0

Imagine if Exxon had told the truth on climate change

A woman protests outside the building where the annual ExxonMobil shareholders’ meeting is held in Dallas. Photograph: LM Otero/AP

A woman protests outside the building where the annual ExxonMobil shareholders’ meeting is held in Dallas. Photograph: LM Otero/AP

Like all proper scandals, the #Exxonknew revelations have begun to spin off new dramas and lines of inquiry. Presidential candidates have begun to call for Department of Justice investigations, and company spokesmen have begun to dig themselves deeper into the inevitable holes as they try to excuse the inexcusable.

As the latest expose instalment from those hopeless radicals at the Los Angeles Times clearly shows, Exxon made a conscious decision to adopt what a company public affairs officer called “the Exxon position.” It was simple: “Emphasise the uncertainty.” Even though they knew there was none.

Just think what might have happened differently if, in August of 1988, the “Exxon position” had been “tell the truth”.

That was a few months after Nasa scientist James Hansen had told Congress the planet was heating and humans were the cause; it was amid the hottest American summer recorded to that point, with the Mississippi running so low that barges were stranded and the heat so bad that corn was withering in the fields. Imagine, amid all that, Exxon scientists had simply said: “Everything we know says Hansen is right; the planet’s in serious trouble.”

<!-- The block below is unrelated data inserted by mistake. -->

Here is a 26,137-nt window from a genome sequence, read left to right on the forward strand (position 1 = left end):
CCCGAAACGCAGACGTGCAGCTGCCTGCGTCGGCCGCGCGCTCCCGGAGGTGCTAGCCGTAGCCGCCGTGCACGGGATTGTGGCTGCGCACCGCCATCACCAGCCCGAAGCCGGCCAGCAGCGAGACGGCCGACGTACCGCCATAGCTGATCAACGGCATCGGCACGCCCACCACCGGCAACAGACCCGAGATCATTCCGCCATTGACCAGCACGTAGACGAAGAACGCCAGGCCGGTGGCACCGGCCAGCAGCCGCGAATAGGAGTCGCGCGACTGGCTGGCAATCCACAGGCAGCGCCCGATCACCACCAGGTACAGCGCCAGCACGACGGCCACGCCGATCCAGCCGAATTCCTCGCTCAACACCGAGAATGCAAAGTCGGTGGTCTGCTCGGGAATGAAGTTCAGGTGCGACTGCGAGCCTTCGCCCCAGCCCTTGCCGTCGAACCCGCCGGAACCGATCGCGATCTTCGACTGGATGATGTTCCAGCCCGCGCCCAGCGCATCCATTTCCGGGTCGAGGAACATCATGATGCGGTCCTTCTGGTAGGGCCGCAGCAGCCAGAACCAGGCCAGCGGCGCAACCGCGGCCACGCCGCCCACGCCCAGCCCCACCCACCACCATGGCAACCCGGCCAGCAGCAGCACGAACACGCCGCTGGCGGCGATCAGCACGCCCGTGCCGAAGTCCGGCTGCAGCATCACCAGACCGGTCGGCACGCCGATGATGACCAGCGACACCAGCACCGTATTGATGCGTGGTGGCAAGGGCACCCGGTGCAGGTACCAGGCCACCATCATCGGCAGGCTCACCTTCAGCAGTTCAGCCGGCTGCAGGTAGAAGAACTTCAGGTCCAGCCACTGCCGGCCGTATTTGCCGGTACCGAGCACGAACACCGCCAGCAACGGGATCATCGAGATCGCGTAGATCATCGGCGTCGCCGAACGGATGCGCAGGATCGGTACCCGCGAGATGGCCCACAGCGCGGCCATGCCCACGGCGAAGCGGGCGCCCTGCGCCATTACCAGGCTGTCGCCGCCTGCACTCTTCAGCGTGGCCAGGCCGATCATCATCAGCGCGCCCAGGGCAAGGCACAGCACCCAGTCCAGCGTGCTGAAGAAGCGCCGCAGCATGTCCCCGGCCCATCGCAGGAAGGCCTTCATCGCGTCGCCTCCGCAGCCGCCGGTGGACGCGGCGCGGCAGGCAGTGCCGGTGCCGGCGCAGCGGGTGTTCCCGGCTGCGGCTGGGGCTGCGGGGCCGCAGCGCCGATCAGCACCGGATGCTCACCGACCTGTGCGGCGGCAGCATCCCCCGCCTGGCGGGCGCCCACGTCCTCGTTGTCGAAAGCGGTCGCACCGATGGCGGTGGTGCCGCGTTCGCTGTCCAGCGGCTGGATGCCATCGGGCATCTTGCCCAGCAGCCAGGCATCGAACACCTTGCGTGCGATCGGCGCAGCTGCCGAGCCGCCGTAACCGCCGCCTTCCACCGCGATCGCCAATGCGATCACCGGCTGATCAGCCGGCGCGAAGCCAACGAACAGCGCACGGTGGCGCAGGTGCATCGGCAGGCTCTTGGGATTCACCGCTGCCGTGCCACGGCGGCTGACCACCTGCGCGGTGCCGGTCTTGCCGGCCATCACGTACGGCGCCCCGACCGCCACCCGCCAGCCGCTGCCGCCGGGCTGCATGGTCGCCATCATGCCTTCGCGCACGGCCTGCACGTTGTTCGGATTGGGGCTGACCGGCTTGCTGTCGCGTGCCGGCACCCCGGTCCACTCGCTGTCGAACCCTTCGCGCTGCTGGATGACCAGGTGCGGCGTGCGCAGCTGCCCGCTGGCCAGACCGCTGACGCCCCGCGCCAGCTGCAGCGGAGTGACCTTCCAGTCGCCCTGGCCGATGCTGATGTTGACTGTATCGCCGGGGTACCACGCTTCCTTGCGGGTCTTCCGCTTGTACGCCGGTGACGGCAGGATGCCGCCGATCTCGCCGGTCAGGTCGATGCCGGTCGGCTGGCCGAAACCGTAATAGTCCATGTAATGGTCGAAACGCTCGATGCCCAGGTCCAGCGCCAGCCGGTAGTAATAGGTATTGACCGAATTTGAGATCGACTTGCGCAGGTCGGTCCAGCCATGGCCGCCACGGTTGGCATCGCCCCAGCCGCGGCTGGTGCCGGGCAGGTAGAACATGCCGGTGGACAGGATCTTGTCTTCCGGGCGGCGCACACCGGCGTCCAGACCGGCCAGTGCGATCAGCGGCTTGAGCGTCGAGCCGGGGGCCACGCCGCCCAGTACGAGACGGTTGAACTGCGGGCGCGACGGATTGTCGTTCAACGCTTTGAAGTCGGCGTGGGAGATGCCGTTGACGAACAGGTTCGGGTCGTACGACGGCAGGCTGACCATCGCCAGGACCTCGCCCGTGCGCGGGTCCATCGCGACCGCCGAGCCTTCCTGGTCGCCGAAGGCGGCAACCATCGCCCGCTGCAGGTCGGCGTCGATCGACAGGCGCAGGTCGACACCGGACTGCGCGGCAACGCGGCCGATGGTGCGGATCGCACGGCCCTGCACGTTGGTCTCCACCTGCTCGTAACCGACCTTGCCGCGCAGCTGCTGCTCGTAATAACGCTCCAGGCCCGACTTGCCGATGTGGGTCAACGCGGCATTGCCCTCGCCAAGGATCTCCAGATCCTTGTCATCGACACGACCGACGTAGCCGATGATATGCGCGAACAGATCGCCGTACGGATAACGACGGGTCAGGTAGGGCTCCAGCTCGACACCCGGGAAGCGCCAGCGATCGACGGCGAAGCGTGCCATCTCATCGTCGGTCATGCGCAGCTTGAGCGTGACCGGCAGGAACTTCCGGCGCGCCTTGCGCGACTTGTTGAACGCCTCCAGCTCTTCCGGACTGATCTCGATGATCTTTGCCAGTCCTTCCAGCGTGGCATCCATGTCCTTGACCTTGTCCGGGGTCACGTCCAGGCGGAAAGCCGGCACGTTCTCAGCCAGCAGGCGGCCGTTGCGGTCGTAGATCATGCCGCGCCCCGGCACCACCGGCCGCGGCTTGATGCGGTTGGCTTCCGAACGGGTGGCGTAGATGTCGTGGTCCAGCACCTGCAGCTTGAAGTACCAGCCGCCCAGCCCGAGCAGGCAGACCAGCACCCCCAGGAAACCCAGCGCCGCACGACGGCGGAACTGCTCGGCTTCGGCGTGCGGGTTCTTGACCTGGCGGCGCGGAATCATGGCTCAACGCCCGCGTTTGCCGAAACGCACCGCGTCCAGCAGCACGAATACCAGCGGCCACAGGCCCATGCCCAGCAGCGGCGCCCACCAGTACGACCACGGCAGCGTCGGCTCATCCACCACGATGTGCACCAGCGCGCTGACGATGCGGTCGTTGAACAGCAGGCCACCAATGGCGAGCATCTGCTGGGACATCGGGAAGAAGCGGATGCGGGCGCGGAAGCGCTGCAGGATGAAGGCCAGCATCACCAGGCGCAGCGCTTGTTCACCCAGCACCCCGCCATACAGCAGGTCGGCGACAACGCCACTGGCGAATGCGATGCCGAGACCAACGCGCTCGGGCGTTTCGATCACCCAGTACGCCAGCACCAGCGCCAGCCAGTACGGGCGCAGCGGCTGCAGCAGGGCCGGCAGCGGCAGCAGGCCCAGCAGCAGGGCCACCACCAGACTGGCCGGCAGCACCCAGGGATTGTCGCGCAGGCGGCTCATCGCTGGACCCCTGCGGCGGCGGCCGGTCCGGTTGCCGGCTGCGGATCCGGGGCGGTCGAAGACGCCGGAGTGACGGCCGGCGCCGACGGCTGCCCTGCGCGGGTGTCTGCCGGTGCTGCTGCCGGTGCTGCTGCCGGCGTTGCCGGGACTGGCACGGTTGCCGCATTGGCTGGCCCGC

No one would, at that point, have blamed Exxon for causing the trouble — instead it would have been hailed for its forthrightness. It could have begun the task of finding alternatives to hydrocarbons, and the world could have done the same thing. This would not have been an easy job: the world was utterly dependent on coal, gas and oil. But it would have become our planet’s single-minded job. With Exxon — largest company on Earth, heir to the original oil baron, with tentacles reaching around the world — vouching for the science, there is no way we would have wasted 25 years in fruitless argument.

Students would not have — as we speak — to be occupying administration buildings from Tasmania to Cambridge, because the fossil fuel companies would long since have become energy companies, and divesting from them would not be necessary.

More urgently, rapid development of renewables might well have kept half of Delhi’s children — 2.5 million children — from developing irreversible lung damage.

The rapid spread of decentralised renewable technology might have kept oil and gas barons like the Koch Brothers from becoming, taken together, the richest man on Earth, and purchasing America’s democracy.

Continue reading here.

Share

Leave a Reply




If you want a picture to show with your comment, go get a Gravatar.